Keeping It In the Family

Does your family have an heirloom they’ve passed down through the generations? Maybe you have one of your own. The first dollar your business ever made? A ticket stub from the movie your grandparents saw on their first date? These mementos tell your family history, no matter small or large, they represent a legacy. Your business is a part of that legacy.

I’m sure that on more than one occasion, your business has felt like another member of the family. You probably talk about your business as though it’s taken on a life of its own, you consider it in all your major life decisions and love it as one of your own. If your dream of a successfully designed destination includes passing the legacy of your business to the next generation through an inside sale someday, it’s important to understand what you’ll need to do to make that dream come true.

If you’ve identified viable candidates within your business to transfer ownership to, you will want to make sure that you acquire the necessary resources to complete that transition. This can include the finances to complete the transfer, training for the next generation, and a timeline for your exit from the business.

According to a 2014 study by The Alternative Board, 62% of family businesses are unlikely to remain family owned. Take a moment to think about all the family legacies that were cut off as the result of a lack of planning. This doesn’t mean that an internal transfer is impossible. In fact, a healthy Ownership Conversion Plan helps to ensure that you keep your business in the family.

Over time, entrepreneurial companies can evolve into a second business family. Even if you aren’t related, the bond and partnership developed between you and key team members is significant enough for you to consider them family. In the United States alone, family-owned businesses (FOBs) are responsible for 60% of total U.S. employment and generate 78% of all new jobs. Unfortunately, only 30% of businesses survive to the second generation of leadership. These stats paint a clear picture of the true cost of not having a succession plan. Overcoming the odds is possible, provided you implement a timeline that addresses financial and staffing needs.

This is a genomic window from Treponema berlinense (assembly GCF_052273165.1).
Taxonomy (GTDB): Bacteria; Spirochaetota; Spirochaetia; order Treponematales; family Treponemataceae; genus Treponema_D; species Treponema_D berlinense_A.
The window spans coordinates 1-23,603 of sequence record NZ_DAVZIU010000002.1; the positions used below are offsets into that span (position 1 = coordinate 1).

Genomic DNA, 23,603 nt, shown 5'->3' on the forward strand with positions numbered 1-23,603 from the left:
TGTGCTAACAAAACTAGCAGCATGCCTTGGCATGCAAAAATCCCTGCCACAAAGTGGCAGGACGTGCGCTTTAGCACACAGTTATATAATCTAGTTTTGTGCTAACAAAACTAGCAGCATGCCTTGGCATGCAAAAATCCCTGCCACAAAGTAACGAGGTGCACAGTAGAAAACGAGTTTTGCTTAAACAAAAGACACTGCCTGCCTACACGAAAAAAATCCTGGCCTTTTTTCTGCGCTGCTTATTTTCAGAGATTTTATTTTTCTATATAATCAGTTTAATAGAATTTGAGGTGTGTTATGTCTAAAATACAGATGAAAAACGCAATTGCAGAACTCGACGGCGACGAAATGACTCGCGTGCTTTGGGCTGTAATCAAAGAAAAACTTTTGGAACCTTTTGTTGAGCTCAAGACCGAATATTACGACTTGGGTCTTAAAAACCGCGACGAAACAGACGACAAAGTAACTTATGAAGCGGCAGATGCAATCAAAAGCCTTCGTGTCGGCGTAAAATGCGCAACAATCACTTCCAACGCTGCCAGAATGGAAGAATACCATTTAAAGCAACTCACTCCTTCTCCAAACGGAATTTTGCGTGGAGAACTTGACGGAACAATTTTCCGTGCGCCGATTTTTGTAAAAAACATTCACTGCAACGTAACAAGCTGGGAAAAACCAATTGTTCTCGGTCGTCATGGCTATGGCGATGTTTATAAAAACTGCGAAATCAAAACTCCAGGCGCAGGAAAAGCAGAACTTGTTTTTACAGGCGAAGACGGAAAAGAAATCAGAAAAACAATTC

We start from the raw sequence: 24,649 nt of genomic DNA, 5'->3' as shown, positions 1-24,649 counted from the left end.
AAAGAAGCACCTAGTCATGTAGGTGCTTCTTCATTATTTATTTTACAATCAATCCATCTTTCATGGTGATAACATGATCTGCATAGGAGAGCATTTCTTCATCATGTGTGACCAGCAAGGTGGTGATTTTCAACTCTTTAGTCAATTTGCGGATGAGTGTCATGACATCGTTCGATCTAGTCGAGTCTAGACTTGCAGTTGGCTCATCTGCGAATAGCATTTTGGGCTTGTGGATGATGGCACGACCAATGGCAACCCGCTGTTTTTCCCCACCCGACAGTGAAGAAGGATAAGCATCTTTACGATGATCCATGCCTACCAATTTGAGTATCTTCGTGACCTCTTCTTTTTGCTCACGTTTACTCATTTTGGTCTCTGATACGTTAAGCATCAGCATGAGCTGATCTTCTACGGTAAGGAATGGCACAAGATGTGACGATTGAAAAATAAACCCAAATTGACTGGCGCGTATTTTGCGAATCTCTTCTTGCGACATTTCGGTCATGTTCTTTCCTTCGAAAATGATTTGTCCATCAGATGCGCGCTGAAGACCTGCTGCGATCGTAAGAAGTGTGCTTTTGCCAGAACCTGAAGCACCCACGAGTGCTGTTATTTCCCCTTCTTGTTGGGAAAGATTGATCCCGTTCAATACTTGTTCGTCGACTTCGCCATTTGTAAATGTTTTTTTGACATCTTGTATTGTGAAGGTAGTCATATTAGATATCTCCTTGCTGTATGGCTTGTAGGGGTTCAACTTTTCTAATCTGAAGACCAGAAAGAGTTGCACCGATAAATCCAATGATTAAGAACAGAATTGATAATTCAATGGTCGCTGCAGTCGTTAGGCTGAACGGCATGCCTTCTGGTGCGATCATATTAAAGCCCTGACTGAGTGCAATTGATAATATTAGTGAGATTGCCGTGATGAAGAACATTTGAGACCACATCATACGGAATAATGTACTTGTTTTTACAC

Meeting Your Financial & Leadership Needs

A major obstacle in an inside sale is that key employees, family members, and even co-owners lack the assets or financial resources to buy the business outright. It’s also likely that these individuals are not bankable enough to attract funding on their own. So, what do you do? First and foremost, rather than leaving your exit up to chance, start planning today and spend your time wisely. For example, you can arrange a partial buy-in that provides ownership and a share of profits to help fund the sale over the course of a few years. This time is doubly beneficial, as it also gives the second-generation valuable leadership experience, making them more attractive to financial institutions that can help them finalize the purchase of any remaining shares, and helping to complete the transition process. Your business shines as a memento of your lifetime of hard work. Make sure you leave it in pristine condition for the next generation.

Keeping your business in the family is possible, but it should be recognized that inside transfers usually require a substantial investment in development time. You’ve spent years turning your business into an attractive butterfly, growing a legacy that can thrive into the second generation and beyond.

Worried you’re not prepared for the next step? Take the Designed Destinations Quick Quiz to find out!


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